Funding costs for euro debt have been tumbling since the European Central Bank announced plans to start its own program of quantitative easing, which is due to begin on Monday. More than €1.5 trillion of sovereign eurozone bonds now offer investors negative yields, according to JPMorgan estimates.
The new focus on euro debt also marks a change in Chinese corporate funding habits, in part a reflection of increasing eurozone assets held by some of Asia's most acquisitive companies. Euro bonds can be used for deal financing or for currency management. In the past six months, the euro has dropped 13 per cent against the renminbi, which has a managed peg to the US dollar.
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Beijing-based State Grid, which owns stakes in grid operators in Portugal and Italy, borrowed €1 billion in January. Another euro bond issuer, Fosun International, already owns financial and healthcare assets in Portugal, duty free shops in Greece, and German fashion brand Tom Tailor. It successfully completed a €939 million deal for French holiday resort group Club Méditerranée last month.
"Going out and borrowing in euros is a pretty good way to hedge," said Jon Pratt, head of debt capital markets in Asia at Barclays, adding that many more Chinese companies were expected to tap the euro market in the coming months. "Investors are starting to follow it as an asset class. It's reaching a real critical mass."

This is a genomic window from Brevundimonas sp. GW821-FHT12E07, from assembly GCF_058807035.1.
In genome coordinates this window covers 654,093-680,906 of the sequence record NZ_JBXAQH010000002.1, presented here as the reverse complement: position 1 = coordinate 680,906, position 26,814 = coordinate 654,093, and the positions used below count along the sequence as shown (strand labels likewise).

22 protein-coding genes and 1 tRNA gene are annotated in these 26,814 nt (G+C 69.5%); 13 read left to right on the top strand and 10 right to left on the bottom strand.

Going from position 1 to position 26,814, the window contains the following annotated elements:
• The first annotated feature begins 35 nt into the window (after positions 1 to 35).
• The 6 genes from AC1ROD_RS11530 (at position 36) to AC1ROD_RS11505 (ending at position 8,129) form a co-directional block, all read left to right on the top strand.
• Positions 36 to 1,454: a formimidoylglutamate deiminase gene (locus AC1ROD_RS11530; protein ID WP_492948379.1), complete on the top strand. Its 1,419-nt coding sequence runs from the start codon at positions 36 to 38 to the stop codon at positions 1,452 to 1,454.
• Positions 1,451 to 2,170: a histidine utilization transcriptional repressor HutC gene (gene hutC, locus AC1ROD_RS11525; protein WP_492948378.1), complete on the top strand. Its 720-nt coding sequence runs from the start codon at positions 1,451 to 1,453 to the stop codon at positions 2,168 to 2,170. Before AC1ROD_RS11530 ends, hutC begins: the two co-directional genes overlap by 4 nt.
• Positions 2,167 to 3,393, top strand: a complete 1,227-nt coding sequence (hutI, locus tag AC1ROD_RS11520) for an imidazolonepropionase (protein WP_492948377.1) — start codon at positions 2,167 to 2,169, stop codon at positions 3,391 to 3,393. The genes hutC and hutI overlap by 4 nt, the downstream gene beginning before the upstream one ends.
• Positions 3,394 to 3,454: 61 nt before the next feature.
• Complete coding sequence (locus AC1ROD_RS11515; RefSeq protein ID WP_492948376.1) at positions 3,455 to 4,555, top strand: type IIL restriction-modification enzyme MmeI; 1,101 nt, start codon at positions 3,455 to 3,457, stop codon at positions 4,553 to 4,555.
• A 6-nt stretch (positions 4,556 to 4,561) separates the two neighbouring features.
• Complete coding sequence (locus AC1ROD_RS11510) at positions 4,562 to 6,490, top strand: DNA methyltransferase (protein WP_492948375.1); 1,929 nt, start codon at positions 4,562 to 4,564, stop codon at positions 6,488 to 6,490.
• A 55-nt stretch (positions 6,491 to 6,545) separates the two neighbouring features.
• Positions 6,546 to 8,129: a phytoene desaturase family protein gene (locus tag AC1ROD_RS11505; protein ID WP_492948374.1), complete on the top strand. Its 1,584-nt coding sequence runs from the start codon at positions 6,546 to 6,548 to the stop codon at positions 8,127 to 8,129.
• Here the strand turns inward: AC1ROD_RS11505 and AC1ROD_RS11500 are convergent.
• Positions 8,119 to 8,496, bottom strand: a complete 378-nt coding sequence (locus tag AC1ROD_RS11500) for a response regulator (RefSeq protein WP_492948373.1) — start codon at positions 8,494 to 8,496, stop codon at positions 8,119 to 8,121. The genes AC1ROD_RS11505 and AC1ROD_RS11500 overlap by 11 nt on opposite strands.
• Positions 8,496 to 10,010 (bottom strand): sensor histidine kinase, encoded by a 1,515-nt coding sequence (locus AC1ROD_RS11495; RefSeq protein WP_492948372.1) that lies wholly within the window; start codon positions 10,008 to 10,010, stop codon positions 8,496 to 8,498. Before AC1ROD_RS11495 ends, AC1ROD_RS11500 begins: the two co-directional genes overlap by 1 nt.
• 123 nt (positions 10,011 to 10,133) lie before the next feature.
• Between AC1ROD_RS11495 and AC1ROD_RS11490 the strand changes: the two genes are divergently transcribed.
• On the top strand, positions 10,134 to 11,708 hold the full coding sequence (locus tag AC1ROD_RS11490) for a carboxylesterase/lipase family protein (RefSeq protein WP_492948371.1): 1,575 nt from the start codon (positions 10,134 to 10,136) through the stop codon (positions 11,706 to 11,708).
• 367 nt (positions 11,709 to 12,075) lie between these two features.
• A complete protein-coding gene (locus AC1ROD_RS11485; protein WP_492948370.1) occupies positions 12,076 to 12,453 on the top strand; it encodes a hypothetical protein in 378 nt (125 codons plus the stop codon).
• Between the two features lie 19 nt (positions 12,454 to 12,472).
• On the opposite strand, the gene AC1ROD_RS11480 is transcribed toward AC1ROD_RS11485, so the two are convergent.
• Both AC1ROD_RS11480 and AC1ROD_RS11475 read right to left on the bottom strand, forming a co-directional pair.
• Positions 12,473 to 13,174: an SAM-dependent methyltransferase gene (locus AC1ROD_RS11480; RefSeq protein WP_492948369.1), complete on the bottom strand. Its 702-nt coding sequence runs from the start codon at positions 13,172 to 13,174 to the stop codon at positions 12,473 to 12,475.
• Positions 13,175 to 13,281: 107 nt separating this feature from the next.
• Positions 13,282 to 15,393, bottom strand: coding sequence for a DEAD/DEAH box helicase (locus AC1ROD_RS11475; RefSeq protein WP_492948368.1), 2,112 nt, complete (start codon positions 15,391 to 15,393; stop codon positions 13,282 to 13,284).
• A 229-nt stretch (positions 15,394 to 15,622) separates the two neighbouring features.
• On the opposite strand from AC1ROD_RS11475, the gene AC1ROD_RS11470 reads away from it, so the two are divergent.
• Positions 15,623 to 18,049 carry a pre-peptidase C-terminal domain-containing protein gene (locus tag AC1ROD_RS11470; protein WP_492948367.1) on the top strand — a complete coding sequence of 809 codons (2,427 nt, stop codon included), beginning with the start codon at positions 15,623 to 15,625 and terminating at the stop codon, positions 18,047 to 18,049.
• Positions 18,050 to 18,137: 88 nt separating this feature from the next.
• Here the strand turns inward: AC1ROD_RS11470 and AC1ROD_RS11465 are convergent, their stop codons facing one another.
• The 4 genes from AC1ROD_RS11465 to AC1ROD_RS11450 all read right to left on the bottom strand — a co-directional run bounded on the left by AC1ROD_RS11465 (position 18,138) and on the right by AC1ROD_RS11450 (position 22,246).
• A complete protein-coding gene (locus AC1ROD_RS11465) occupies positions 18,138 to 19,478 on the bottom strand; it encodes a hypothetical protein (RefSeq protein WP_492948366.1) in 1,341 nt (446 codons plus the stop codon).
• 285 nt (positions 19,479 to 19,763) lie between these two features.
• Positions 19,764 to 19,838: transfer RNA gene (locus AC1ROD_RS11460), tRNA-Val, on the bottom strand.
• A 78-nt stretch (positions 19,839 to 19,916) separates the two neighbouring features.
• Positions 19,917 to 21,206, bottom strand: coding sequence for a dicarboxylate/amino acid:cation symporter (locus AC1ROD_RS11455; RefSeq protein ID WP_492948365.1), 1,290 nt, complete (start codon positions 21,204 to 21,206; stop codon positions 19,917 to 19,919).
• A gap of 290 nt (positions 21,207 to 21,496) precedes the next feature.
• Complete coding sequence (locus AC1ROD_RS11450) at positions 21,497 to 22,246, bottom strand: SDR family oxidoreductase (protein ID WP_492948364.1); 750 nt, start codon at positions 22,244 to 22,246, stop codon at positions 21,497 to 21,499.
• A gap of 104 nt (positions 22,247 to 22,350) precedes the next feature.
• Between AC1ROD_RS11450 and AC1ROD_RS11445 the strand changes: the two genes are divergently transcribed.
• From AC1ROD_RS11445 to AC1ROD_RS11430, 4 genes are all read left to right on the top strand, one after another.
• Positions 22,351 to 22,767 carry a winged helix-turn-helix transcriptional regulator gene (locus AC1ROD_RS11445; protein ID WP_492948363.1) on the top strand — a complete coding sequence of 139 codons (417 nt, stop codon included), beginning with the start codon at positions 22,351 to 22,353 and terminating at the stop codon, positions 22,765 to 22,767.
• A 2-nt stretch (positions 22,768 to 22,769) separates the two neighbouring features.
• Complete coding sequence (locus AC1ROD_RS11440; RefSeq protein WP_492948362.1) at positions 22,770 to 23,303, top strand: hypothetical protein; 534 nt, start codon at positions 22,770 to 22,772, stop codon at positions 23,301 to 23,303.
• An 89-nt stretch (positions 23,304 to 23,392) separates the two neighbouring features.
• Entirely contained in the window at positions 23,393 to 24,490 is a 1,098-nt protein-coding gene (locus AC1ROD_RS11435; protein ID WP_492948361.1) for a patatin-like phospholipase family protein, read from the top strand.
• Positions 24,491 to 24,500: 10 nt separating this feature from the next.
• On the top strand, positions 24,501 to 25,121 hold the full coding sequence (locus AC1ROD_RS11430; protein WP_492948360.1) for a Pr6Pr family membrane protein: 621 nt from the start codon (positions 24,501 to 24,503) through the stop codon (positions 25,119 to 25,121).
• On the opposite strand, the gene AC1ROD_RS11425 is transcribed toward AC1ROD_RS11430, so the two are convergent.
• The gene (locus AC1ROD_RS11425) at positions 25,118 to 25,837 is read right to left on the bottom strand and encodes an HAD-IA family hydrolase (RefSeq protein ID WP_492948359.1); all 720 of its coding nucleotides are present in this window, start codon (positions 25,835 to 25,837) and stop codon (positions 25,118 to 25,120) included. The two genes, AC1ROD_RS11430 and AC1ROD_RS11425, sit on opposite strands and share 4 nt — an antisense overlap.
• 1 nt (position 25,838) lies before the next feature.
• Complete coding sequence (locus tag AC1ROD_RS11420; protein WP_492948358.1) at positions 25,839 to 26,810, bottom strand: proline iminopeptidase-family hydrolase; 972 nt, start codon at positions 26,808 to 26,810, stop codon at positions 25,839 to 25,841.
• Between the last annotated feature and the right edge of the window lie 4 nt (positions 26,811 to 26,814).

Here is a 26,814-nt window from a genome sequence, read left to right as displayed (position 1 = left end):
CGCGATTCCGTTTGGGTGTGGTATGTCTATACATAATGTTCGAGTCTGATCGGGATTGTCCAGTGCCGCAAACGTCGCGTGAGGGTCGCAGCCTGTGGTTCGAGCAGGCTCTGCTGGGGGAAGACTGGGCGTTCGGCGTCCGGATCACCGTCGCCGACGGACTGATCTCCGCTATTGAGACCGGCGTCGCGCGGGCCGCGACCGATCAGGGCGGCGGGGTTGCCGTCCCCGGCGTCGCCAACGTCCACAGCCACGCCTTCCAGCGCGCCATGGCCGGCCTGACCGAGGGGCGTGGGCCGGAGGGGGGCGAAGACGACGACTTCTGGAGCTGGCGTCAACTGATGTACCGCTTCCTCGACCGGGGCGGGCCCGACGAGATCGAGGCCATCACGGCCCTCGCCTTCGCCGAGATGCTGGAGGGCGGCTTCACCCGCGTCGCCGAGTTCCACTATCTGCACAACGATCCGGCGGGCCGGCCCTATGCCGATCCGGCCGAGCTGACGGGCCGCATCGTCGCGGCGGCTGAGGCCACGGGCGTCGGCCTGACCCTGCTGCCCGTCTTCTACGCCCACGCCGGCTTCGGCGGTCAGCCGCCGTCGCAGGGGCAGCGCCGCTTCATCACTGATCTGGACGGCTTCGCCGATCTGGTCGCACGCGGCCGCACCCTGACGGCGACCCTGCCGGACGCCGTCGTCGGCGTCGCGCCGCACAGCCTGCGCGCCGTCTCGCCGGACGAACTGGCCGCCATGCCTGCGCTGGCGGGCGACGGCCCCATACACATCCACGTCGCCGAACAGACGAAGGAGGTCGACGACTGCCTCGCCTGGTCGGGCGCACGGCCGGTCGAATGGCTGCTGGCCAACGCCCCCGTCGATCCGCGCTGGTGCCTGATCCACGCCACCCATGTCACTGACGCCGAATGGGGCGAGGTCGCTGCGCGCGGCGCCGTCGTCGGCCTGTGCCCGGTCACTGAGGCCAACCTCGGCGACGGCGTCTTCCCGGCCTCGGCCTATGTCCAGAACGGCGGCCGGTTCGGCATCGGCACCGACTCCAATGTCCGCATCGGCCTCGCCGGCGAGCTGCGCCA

Companies from India, South Korea and Hong Kong have also turned to euro debt recently as they look to lower funding costs and diversify their investor base.
A flood of US companies has recently issued debt in euros, including Whirlpool, Kellogg and Coca-Cola. Dealogic says 15 non-financial companies have jointly issued a total of $21.7 billion of such debt so far this year — more than three times the level at the same stage of 2014.
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Meanwhile, yields on offshore renminbi debt have been rising as global investors respond to a weakening of the Chinese currency against the US dollar by demanding higher returns. Two rate cuts from China's central bank have also made it cheaper for companies to borrow at home.
The lack of Chinese issuance is the latest blow for the dim sum bond market, which suffers from poor liquidity, short bond duration and erratic demand. Becky Liu, a credit analyst at Standard Chartered, expects annual offshore renminbi debt issuance to shrink this year by as much as 15 per cent — the first time the market will have contracted since its inception in 2007.
Mr Pratt at Barclays added: "It continues to be a niche market. It will rely on Chinese issuers if it's going to continue growing in a meaningful way."